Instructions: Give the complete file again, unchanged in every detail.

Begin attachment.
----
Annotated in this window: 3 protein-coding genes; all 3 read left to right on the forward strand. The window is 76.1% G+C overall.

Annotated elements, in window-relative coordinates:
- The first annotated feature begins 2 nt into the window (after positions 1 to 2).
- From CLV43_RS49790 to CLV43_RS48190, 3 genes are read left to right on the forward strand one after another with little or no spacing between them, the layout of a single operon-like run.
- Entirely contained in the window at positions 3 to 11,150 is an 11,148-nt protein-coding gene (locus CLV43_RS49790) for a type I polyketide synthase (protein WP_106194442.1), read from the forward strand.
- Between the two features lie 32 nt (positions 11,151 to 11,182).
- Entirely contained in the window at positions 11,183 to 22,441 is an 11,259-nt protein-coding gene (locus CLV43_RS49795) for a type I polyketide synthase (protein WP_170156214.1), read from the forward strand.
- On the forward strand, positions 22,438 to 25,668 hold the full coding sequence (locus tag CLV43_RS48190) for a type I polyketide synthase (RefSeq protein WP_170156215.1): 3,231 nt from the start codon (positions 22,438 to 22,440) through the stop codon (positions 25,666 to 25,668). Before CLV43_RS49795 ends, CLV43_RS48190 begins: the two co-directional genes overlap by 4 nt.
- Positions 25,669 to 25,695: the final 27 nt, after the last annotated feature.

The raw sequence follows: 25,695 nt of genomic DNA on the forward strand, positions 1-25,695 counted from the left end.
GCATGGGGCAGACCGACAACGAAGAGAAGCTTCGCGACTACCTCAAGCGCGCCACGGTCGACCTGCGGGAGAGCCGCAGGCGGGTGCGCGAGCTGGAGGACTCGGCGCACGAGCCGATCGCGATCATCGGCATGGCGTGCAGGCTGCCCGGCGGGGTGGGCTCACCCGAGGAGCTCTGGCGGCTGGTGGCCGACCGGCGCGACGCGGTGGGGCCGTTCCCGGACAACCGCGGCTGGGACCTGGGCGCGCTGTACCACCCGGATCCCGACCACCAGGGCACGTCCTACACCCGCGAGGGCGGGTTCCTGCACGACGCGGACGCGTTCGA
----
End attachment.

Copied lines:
Annotated in this window: 3 protein-coding genes; all 3 read left to right on the forward strand. The window is 76.1% G+C overall.

Annotated elements, in window-relative coordinates:
- The first annotated feature begins 2 nt into the window (after positions 1 to 2).
- From CLV43_RS49790 to CLV43_RS48190, 3 genes are read left to right on the forward strand one after another with little or no spacing between them, the layout of a single operon-like run.
- Entirely contained in the window at positions 3 to 11,150 is an 11,148-nt protein-coding gene (locus CLV43_RS49790) for a type I polyketide synthase (protein WP_106194442.1), read from the forward strand.
- Between the two features lie 32 nt (positions 11,151 to 11,182).
- Entirely contained in the window at positions 11,183 to 22,441 is an 11,259-nt protein-coding gene (locus CLV43_RS49795) for a type I polyketide synthase (protein WP_170156214.1), read from the forward strand.
- On the forward strand, positions 22,438 to 25,668 hold the full coding sequence (locus tag CLV43_RS48190) for a type I polyketide synthase (RefSeq protein WP_170156215.1): 3,231 nt from the start codon (positions 22,438 to 22,440) through the stop codon (positions 25,666 to 25,668). Before CLV43_RS49795 ends, CLV43_RS48190 begins: the two co-directional genes overlap by 4 nt.
- Positions 25,669 to 25,695: the final 27 nt, after the last annotated feature.

The raw sequence follows: 25,695 nt of genomic DNA on the forward strand, positions 1-25,695 counted from the left end.
GCATGGGGCAGACCGACAACGAAGAGAAGCTTCGCGACTACCTCAAGCGCGCCACGGTCGACCTGCGGGAGAGCCGCAGGCGGGTGCGCGAGCTGGAGGACTCGGCGCACGAGCCGATCGCGATCATCGGCATGGCGTGCAGGCTGCCCGGCGGGGTGGGCTCACCCGAGGAGCTCTGGCGGCTGGTGGCCGACCGGCGCGACGCGGTGGGGCCGTTCCCGGACAACCGCGGCTGGGACCTGGGCGCGCTGTACCACCCGGATCCCGACCACCAGGGCACGTCCTACACCCGCGAGGGCGGGTTCCTGCACGACGCGGACGCGTTCGA